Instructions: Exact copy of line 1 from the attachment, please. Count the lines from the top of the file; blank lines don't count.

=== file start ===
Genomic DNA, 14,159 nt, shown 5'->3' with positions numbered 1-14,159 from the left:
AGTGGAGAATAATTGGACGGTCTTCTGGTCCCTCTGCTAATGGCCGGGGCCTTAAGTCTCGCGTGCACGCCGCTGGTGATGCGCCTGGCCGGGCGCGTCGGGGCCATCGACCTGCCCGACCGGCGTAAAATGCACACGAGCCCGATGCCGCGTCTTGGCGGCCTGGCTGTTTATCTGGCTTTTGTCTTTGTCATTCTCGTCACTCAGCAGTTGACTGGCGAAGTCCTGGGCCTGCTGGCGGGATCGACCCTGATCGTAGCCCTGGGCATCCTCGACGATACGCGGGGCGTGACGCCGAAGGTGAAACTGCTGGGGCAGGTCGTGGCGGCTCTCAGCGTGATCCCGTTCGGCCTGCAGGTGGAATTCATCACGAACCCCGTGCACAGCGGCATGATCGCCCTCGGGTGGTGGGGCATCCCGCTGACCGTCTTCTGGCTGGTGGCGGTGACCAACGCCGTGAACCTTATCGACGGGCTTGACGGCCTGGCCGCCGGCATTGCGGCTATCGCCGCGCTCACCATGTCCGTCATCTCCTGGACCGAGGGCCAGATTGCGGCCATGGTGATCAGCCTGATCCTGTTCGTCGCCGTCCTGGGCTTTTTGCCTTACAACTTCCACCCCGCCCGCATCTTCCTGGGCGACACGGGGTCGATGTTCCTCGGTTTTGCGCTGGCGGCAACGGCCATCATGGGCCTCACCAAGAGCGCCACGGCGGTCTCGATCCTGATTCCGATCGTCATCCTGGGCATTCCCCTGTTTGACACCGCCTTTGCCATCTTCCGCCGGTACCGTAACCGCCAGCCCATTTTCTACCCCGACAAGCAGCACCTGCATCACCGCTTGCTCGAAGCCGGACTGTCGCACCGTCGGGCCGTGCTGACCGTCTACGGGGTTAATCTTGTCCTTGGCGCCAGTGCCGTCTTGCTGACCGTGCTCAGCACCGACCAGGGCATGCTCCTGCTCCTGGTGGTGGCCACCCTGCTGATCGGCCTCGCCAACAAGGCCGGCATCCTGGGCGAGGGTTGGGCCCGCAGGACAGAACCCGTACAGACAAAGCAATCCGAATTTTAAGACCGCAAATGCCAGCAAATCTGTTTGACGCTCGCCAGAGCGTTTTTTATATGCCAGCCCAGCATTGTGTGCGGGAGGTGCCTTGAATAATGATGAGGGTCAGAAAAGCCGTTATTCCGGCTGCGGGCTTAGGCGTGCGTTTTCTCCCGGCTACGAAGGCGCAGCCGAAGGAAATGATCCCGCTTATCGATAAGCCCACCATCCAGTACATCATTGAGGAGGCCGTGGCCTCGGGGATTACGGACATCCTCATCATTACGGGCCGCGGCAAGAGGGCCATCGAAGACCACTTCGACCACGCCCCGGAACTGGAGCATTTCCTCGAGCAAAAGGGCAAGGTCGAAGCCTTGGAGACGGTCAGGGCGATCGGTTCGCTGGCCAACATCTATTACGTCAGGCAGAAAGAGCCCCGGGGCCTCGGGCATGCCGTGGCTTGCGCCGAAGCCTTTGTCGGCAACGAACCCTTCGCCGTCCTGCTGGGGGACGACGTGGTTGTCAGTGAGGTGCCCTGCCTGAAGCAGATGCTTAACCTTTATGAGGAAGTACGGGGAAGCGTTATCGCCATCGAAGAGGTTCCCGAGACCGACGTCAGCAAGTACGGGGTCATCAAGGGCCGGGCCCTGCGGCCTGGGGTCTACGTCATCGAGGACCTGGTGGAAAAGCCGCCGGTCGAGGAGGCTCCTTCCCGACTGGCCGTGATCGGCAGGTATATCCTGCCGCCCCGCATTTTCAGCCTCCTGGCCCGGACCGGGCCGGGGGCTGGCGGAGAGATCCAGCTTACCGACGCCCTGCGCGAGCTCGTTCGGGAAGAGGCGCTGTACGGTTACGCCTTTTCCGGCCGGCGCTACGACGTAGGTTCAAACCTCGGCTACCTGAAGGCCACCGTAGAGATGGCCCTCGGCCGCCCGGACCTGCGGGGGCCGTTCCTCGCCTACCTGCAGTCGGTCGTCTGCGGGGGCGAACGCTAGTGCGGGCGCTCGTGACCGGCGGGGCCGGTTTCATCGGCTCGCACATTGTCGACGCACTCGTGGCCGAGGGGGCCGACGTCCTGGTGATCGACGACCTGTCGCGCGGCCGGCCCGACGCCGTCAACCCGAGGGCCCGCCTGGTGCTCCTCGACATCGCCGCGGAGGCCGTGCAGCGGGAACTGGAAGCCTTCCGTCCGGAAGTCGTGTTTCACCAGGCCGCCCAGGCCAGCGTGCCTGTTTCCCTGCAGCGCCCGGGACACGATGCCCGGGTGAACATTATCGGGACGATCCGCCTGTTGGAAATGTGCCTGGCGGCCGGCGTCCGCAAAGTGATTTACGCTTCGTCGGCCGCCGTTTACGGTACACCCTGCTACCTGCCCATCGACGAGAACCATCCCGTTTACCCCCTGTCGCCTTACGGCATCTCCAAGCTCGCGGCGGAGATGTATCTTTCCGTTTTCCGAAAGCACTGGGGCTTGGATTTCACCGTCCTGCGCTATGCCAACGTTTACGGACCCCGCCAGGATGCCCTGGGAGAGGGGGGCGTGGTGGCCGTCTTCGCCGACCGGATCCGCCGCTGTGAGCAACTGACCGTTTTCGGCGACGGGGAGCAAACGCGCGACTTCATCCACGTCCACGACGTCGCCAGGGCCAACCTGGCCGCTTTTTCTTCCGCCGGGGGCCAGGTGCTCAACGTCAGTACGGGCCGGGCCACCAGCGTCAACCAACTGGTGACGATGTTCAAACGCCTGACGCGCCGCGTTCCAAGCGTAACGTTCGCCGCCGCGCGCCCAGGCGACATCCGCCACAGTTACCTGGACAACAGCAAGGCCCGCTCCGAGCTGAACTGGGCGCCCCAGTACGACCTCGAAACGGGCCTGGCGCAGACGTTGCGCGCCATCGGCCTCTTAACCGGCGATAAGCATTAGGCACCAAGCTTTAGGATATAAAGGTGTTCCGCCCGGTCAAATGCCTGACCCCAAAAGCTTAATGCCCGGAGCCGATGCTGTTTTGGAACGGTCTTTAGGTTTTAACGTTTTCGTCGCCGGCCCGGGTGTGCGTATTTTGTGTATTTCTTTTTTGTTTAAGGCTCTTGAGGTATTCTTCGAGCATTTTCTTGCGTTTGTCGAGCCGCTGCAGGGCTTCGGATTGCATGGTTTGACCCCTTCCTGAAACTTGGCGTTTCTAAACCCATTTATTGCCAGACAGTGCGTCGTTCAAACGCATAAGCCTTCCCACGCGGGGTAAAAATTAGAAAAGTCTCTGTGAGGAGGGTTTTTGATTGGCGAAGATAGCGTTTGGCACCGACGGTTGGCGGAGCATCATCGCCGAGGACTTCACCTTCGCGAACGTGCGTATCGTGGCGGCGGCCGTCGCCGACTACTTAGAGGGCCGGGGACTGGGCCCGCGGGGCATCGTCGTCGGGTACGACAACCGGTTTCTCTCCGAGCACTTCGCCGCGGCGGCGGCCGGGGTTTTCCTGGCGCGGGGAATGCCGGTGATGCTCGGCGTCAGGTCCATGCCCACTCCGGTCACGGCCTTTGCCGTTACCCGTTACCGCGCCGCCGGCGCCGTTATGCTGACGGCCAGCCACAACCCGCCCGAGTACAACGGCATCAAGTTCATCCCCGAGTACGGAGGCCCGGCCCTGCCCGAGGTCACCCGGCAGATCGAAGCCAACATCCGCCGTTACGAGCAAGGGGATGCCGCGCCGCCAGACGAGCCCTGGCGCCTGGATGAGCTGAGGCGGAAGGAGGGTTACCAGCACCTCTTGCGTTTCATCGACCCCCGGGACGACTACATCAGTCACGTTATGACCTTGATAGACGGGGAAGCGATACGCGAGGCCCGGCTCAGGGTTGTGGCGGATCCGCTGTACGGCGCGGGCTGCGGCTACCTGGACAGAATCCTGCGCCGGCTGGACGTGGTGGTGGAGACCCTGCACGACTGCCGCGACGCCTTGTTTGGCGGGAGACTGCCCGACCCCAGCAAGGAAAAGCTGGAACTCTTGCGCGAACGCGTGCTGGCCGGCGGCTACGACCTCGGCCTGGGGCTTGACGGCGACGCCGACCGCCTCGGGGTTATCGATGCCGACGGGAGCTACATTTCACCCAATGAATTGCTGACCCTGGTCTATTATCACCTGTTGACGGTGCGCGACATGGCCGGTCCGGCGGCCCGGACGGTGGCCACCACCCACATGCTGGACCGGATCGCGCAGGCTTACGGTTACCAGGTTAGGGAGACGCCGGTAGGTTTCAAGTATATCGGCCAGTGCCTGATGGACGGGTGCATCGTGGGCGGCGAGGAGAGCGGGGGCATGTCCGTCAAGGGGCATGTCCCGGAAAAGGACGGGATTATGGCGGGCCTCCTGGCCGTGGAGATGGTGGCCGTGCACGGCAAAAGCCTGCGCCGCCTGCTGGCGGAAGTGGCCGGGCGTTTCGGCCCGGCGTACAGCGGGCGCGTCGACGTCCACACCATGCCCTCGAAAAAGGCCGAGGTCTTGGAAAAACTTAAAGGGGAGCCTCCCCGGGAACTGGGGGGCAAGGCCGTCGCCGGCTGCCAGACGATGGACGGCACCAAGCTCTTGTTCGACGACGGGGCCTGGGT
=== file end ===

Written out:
Genomic DNA, 14,159 nt, shown 5'->3' with positions numbered 1-14,159 from the left: